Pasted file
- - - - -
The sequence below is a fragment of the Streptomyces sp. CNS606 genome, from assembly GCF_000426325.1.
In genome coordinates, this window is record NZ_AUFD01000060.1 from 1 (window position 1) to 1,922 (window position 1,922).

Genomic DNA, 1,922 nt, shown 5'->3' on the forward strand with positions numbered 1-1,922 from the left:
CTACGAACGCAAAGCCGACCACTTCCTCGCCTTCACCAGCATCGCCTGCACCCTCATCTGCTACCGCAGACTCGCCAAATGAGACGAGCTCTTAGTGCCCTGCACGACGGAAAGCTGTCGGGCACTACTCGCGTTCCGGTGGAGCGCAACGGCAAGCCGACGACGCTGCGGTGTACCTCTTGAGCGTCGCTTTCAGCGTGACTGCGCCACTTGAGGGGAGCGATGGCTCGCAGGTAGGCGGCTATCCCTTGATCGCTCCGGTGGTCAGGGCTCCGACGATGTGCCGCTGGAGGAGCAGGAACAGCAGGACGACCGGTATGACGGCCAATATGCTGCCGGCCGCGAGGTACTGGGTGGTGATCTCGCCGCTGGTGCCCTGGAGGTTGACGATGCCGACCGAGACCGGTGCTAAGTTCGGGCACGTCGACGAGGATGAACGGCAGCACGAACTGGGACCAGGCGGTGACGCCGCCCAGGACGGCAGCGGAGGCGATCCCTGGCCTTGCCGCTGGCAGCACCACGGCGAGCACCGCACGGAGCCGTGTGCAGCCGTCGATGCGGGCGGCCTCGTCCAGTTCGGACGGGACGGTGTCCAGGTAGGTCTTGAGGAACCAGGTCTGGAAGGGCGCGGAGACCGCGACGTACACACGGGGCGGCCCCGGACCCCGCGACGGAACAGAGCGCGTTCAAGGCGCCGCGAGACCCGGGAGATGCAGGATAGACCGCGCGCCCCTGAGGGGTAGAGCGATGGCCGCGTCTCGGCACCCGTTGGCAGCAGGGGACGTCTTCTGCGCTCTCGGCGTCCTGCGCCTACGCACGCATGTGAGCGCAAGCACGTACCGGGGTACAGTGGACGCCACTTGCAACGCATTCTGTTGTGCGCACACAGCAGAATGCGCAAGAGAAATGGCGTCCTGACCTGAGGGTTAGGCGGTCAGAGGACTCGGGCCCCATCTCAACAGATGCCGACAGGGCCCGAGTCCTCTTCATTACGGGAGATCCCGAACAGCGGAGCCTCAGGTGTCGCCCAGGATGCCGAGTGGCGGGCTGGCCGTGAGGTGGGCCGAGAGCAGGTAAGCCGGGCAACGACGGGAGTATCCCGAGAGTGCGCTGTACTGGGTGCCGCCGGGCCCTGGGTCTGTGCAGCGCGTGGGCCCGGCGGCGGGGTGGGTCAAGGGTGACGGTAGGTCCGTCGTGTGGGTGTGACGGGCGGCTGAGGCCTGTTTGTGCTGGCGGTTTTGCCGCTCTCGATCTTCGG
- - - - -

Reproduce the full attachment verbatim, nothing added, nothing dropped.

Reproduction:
The sequence below is a fragment of the Streptomyces sp. CNS606 genome, from assembly GCF_000426325.1.
In genome coordinates, this window is record NZ_AUFD01000060.1 from 1 (window position 1) to 1,922 (window position 1,922).

Genomic DNA, 1,922 nt, shown 5'->3' on the forward strand with positions numbered 1-1,922 from the left:
CTACGAACGCAAAGCCGACCACTTCCTCGCCTTCACCAGCATCGCCTGCACCCTCATCTGCTACCGCAGACTCGCCAAATGAGACGAGCTCTTAGTGCCCTGCACGACGGAAAGCTGTCGGGCACTACTCGCGTTCCGGTGGAGCGCAACGGCAAGCCGACGACGCTGCGGTGTACCTCTTGAGCGTCGCTTTCAGCGTGACTGCGCCACTTGAGGGGAGCGATGGCTCGCAGGTAGGCGGCTATCCCTTGATCGCTCCGGTGGTCAGGGCTCCGACGATGTGCCGCTGGAGGAGCAGGAACAGCAGGACGACCGGTATGACGGCCAATATGCTGCCGGCCGCGAGGTACTGGGTGGTGATCTCGCCGCTGGTGCCCTGGAGGTTGACGATGCCGACCGAGACCGGTGCTAAGTTCGGGCACGTCGACGAGGATGAACGGCAGCACGAACTGGGACCAGGCGGTGACGCCGCCCAGGACGGCAGCGGAGGCGATCCCTGGCCTTGCCGCTGGCAGCACCACGGCGAGCACCGCACGGAGCCGTGTGCAGCCGTCGATGCGGGCGGCCTCGTCCAGTTCGGACGGGACGGTGTCCAGGTAGGTCTTGAGGAACCAGGTCTGGAAGGGCGCGGAGACCGCGACGTACACACGGGGCGGCCCCGGACCCCGCGACGGAACAGAGCGCGTTCAAGGCGCCGCGAGACCCGGGAGATGCAGGATAGACCGCGCGCCCCTGAGGGGTAGAGCGATGGCCGCGTCTCGGCACCCGTTGGCAGCAGGGGACGTCTTCTGCGCTCTCGGCGTCCTGCGCCTACGCACGCATGTGAGCGCAAGCACGTACCGGGGTACAGTGGACGCCACTTGCAACGCATTCTGTTGTGCGCACACAGCAGAATGCGCAAGAGAAATGGCGTCCTGACCTGAGGGTTAGGCGGTCAGAGGACTCGGGCCCCATCTCAACAGATGCCGACAGGGCCCGAGTCCTCTTCATTACGGGAGATCCCGAACAGCGGAGCCTCAGGTGTCGCCCAGGATGCCGAGTGGCGGGCTGGCCGTGAGGTGGGCCGAGAGCAGGTAAGCCGGGCAACGACGGGAGTATCCCGAGAGTGCGCTGTACTGGGTGCCGCCGGGCCCTGGGTCTGTGCAGCGCGTGGGCCCGGCGGCGGGGTGGGTCAAGGGTGACGGTAGGTCCGTCGTGTGGGTGTGACGGGCGGCTGAGGCCTGTTTGTGCTGGCGGTTTTGCCGCTCTCGATCTTCGG